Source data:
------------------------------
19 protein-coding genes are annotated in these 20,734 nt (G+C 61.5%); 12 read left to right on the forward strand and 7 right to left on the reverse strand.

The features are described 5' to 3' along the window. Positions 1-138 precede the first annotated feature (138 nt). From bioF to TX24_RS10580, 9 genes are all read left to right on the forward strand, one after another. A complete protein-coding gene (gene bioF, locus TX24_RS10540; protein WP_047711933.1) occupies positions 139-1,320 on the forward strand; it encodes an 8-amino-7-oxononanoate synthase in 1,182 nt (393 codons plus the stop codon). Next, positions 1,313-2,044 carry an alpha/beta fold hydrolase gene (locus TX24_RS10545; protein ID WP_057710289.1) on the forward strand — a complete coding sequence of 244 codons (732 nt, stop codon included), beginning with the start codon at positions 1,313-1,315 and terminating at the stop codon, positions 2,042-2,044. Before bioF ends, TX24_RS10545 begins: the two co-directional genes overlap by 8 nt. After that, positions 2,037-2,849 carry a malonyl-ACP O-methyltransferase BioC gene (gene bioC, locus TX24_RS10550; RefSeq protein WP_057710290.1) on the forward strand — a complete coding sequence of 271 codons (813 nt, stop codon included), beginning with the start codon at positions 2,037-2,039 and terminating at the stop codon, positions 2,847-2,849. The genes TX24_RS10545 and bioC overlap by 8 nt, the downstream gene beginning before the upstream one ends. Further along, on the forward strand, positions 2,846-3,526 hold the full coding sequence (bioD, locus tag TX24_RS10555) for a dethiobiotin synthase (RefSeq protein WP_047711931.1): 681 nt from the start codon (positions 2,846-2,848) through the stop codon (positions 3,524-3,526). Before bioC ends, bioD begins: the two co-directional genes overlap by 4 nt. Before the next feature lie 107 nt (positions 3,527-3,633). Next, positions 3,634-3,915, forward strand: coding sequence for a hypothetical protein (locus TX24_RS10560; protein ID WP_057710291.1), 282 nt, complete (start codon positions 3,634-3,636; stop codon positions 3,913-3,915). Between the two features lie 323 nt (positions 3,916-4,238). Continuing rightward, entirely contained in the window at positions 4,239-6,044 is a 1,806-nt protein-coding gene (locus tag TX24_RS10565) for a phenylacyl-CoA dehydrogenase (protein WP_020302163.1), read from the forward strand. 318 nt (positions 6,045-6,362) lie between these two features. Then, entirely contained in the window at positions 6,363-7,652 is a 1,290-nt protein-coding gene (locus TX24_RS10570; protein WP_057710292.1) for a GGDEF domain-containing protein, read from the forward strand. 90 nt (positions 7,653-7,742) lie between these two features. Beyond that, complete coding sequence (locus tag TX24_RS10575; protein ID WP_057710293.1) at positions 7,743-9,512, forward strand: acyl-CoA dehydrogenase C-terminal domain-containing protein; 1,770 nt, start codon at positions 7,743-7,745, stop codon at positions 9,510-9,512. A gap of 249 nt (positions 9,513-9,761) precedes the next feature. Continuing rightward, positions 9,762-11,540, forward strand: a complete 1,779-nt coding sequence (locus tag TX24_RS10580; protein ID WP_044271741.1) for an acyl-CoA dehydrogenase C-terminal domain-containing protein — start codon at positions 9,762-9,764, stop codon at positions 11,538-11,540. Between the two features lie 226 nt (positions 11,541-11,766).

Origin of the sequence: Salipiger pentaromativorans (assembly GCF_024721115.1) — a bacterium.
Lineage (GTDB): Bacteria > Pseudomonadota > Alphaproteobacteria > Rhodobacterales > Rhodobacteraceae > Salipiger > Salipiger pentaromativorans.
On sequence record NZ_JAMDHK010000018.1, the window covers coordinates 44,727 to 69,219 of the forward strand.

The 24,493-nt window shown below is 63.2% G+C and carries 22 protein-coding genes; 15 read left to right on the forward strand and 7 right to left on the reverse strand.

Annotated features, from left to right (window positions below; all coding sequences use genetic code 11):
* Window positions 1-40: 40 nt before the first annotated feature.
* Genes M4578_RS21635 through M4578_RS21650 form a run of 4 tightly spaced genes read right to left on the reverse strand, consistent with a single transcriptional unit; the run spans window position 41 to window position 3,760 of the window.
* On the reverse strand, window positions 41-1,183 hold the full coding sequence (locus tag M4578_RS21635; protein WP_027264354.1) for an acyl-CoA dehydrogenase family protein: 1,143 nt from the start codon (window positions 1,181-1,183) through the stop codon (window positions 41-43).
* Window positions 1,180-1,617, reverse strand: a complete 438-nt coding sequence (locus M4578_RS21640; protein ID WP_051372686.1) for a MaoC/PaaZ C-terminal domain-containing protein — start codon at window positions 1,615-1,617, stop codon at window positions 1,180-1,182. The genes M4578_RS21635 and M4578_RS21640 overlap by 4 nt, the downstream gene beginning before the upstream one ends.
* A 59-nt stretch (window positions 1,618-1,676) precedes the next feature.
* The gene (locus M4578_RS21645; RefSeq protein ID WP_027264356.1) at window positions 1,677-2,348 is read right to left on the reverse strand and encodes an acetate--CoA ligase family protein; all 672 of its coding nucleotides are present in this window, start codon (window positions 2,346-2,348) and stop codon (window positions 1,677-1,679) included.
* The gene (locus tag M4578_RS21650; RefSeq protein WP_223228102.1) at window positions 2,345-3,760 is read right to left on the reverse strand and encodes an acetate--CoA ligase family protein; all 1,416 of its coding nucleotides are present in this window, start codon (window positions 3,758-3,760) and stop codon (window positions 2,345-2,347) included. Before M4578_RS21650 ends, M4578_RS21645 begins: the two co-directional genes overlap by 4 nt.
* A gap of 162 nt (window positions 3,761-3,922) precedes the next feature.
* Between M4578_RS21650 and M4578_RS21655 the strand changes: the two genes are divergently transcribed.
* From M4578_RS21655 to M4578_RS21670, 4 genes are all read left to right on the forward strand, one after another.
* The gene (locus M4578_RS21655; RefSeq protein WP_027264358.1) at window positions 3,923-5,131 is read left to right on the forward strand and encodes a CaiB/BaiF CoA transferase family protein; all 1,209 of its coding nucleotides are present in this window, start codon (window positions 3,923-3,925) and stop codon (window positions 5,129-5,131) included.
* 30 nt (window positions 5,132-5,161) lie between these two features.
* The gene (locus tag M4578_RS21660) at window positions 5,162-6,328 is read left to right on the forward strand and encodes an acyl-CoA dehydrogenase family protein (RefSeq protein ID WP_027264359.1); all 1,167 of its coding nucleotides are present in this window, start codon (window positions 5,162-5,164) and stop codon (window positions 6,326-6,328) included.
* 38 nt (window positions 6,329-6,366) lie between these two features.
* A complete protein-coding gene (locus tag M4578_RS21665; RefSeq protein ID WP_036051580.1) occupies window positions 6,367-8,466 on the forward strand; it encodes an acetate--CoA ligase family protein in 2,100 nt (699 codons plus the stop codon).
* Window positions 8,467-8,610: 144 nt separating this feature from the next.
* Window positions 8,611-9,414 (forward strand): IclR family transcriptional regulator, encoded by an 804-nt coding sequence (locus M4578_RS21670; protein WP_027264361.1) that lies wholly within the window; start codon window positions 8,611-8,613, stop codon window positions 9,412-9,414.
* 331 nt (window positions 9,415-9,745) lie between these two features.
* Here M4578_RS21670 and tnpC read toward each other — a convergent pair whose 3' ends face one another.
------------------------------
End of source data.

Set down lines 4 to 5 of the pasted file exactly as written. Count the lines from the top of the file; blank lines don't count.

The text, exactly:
Lineage (GTDB): Bacteria > Pseudomonadota > Alphaproteobacteria > Rhodobacterales > Rhodobacteraceae > Salipiger > Salipiger pentaromativorans.
On sequence record NZ_JAMDHK010000018.1, the window covers coordinates 44,727 to 69,219 of the forward strand.